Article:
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Magnetic field

  1. Jun 19, 2011 #1
    what is magnetic field and ? how it forms ?
  2. jcsd
  3. Jun 19, 2011 #2
    When a charge is in a different frame than you are, you will observe a magnetic field. It is not there for all frames. It is a relativistic side effect.
  4. Jun 19, 2011 #3
    can you Explain? more and what you mean by frame ?
  5. Jun 19, 2011 #4
    When electric current flows (like the coils in a motor or transformer) it creates a magnetic field.

    But if you could take a ride with the electron as it moves, you would not see any magnetic field. You would only see the static electric field.

    This means different people measuring the electric and magnetic fields can measure different values for both just because of the way they are moving in relation to the charge.

    The way you are moving is called a "frame" by physicists.
  6. Jun 19, 2011 #5
    that's better is the earth charged mass?
  7. Jun 19, 2011 #6
    Earth is mostly a neutral mass.
  8. Jun 19, 2011 #7
    and what about sun ? charged ?
  9. Jun 19, 2011 #8
    Mostly neutral too.
  10. Jun 19, 2011 #9


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    welcome to pf!

    hisciboudy! welcome to pf! :smile:
    as you know, an electric field originates from electric charge

    however, there are no "magnetic charges" (you can't have an isolated magnetic north pole, for example), and instead a magnetic field originates from the movement of electric charge

    this movement is usually a circle, and the magnetic field is along the axis of the circle

    the magnetic field of an ordinary permanent magnet, for example, results from the circular orbits of electrons facing roughly parallel … so the electrons (which are moving charges) all produce tiny parallel magnetic fields which combine to make a big magnetic field :wink:
  11. Jun 19, 2011 #10
    thank you every one for helping me need more to know Equations
    it will be good
  12. Jun 19, 2011 #11
    and i want know difference between magnetic field intensity and magnetic flux
  13. Jun 20, 2011 #12


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    hi sciboudy! :smile:
    from http://en.wikipedia.org/wiki/Magnetic_field" [Broken] …
    Alternative names for the field B
    • Magnetic flux density
    • Magnetic induction
    • Magnetic field (rare outside physics)
    Alternative names for the field H
    • Magnetic field intensity
    • Magnetic field strength
    • Magnetic field
    • Magnetizing field

    B is the total magnetic field

    M, inside a material, is the magnetisation field (or dipole moment field), ie that part of B due to the dipole moments of the material

    H, inside a material, is what is left after we remove M from B0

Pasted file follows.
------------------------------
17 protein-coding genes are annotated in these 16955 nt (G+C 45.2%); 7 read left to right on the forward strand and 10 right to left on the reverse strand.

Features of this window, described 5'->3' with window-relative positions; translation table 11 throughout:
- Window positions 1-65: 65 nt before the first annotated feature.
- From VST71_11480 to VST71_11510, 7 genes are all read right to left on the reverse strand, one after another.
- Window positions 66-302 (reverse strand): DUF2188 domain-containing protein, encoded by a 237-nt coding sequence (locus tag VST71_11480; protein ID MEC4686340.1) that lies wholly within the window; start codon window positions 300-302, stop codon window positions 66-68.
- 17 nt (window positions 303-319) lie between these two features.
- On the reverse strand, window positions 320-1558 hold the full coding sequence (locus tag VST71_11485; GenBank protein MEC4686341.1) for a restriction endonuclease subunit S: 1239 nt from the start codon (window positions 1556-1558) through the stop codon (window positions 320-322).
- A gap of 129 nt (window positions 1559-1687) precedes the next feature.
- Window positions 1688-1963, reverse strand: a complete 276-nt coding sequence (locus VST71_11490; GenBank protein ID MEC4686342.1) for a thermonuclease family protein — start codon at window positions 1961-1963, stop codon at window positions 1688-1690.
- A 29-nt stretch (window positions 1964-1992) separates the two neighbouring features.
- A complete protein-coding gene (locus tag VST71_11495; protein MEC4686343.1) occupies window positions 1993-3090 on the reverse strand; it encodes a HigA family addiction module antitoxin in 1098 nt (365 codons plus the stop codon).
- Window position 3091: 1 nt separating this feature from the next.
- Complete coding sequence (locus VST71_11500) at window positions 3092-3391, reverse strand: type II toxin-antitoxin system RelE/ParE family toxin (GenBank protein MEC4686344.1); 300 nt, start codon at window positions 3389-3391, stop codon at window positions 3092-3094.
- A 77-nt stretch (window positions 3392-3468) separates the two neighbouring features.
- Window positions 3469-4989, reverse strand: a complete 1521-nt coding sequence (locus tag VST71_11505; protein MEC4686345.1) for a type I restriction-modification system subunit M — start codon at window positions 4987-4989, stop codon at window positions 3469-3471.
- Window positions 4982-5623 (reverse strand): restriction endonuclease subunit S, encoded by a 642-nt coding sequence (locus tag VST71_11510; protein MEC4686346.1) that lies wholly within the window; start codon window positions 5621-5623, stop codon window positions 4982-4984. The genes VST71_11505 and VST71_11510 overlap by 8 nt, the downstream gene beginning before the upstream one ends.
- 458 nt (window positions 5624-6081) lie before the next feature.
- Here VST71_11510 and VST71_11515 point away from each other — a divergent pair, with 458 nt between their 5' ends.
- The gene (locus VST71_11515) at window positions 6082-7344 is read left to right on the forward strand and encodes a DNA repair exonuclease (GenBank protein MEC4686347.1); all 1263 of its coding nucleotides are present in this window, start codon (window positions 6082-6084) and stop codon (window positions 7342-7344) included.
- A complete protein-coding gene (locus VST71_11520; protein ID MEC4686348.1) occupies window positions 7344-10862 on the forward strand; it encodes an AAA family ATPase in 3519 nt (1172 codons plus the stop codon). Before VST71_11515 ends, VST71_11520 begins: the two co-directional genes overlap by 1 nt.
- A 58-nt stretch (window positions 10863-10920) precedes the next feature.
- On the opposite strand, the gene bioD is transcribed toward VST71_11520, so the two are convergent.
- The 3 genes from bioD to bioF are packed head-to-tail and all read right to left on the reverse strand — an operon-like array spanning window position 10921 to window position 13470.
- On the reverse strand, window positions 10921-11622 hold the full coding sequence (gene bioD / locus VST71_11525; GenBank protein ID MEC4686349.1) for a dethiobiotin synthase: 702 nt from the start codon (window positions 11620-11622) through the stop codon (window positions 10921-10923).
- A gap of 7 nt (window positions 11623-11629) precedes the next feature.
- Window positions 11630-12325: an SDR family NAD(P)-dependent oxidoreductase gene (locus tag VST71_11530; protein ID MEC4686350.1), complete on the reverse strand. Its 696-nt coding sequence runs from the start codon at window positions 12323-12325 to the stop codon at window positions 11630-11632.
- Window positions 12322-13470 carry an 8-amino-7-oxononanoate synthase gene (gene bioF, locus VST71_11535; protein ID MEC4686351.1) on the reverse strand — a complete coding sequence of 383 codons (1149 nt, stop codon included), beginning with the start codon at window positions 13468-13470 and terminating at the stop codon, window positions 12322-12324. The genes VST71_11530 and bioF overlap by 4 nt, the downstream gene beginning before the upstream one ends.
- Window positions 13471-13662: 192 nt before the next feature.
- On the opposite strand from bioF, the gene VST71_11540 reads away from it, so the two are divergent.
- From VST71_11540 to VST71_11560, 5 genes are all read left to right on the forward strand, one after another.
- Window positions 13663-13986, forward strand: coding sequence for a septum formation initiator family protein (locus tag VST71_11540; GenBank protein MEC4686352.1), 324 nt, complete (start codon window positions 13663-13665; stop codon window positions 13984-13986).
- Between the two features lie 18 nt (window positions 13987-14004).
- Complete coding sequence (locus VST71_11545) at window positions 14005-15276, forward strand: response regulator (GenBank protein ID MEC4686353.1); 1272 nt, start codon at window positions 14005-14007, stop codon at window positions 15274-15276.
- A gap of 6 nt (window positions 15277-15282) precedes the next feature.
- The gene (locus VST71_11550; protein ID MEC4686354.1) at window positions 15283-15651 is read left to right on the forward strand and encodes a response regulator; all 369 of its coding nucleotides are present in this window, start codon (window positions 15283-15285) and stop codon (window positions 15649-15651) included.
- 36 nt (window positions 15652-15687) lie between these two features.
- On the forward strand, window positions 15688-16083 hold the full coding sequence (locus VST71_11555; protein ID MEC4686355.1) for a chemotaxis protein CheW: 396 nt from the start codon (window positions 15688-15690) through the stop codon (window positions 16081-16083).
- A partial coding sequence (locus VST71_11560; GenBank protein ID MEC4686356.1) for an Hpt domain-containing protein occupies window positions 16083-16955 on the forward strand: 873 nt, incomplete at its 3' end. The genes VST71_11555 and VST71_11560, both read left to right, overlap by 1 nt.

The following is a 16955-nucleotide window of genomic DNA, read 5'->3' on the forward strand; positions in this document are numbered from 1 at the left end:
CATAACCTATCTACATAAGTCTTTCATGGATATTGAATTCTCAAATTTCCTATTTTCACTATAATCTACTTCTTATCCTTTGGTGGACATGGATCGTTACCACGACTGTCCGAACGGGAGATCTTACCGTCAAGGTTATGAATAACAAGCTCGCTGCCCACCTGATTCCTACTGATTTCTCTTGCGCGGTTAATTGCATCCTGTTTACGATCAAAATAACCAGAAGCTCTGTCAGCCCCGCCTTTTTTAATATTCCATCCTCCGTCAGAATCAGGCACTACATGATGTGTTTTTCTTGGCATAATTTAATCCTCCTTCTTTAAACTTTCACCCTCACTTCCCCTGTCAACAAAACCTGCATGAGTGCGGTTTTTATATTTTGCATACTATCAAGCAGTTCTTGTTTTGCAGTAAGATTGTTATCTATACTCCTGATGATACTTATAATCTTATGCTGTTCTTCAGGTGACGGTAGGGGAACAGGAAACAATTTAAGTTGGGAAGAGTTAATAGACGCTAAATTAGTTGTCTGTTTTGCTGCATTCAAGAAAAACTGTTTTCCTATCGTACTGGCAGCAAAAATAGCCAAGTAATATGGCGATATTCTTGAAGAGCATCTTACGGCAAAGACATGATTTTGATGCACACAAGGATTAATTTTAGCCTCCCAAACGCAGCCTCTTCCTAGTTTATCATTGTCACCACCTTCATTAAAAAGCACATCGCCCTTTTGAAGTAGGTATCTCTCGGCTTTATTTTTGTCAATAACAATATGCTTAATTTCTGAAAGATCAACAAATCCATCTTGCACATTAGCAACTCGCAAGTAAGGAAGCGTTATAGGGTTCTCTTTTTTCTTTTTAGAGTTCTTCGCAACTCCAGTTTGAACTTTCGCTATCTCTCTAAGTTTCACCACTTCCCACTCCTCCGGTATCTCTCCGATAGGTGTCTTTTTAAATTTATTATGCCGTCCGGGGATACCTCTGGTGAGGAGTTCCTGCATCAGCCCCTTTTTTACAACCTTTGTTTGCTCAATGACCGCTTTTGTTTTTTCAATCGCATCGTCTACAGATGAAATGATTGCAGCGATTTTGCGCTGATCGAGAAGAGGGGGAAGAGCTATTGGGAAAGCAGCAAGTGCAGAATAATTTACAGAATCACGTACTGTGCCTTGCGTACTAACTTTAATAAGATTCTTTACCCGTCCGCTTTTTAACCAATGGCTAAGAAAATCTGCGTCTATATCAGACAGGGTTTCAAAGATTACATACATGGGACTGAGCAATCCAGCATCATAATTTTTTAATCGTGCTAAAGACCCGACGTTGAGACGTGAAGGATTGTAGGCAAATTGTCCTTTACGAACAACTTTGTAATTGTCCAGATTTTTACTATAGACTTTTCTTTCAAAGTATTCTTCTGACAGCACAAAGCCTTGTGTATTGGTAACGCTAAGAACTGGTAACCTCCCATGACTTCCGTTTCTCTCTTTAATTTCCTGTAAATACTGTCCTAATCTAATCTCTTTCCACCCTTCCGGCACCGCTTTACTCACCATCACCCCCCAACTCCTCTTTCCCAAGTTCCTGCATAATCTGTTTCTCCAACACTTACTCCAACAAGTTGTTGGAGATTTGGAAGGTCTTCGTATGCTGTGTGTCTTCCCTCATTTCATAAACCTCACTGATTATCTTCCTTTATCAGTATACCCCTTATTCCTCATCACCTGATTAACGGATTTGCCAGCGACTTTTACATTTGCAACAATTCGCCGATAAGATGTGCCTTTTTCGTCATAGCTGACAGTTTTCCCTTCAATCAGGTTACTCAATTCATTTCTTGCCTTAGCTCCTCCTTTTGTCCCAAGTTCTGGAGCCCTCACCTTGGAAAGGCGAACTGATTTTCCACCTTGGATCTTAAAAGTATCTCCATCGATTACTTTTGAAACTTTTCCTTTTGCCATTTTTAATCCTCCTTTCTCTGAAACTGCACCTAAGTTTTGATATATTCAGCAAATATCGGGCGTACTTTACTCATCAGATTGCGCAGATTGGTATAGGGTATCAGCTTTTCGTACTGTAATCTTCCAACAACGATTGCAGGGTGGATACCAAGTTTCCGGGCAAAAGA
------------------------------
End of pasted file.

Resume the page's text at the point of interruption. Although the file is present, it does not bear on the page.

(so, in a vacuum, H is the same as B0)

    B field lines never end (they are either closed loops, or they go off to infinity at both ends)

    H and M field lines start and end at magnetic North and South poles​

    The total B flux through a closed surface is zero (because there are no "magnetic charges", or magnetic monopoles)

    The total H flux through a closed surface is minus the total M flux, and is the sum of the enclosed magnetic poles
    Last edited by a moderator: May 5, 2017
  14. Jun 20, 2011 #13
    A magnetic field is the same as electric forces. They are unified under relativity. It is formed by particles moving in an electromagnetic field.
  15. Jun 20, 2011 #14
    hi tiny
    i'm sorry i still understand the difference between H and B
    and M :cry: :cry:
  16. Jun 20, 2011 #15


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    When physicists talk about the magnetic field, they are talking about B. In the simplest of problems that is normally all we are discussing. However, materials behave differently when under the influence of an applied magnetic field (B). Materials can become magnetized. What happens is that the applied magnetic field (B) on a material induces magnetic dipole moments in the material. All these tiny induced dipole moments will add up to a secondary net magnetic field (M) called the magnetization.

    So, as Tiny Tim stated above which I am simply restating to sound smart and pad my postcount, B is the total magnetic field. M is the magnetization field and can be thought of as the distorting magnetic field produced by the induction of a magnetic dipole moments in a material. The H could be likened to what would have been the magnetic field due to the free and bound currents (as opposed to the induced moments).
  17. Jun 20, 2011 #16
    :smile:thank you every one
    that's better i need some lecture notes or good book in magnetization and it's be simplest
    because i'm not speak English well not my langue thank U ev
  18. Jun 20, 2011 #17


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    Last edited by a moderator: May 5, 2017
  19. Jun 20, 2011 #18
    :smile:thank you tiny very much very good web site but i donn't know how to download books from this site ? it will be perfect if you tell me?:bugeye:
  20. Jun 20, 2011 #19


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    click where it says "Url" (or in this case, just click the second link in my previous post) :smile:

    anything ending in ".pdf" is an Adobe Acrobat Reader file (if you don't have that software, you can download it free from the Adobe website) … the page comes up completely black at first, and you have to wait for it to load
  21. Jun 20, 2011 #20
    thank you very much:smile:
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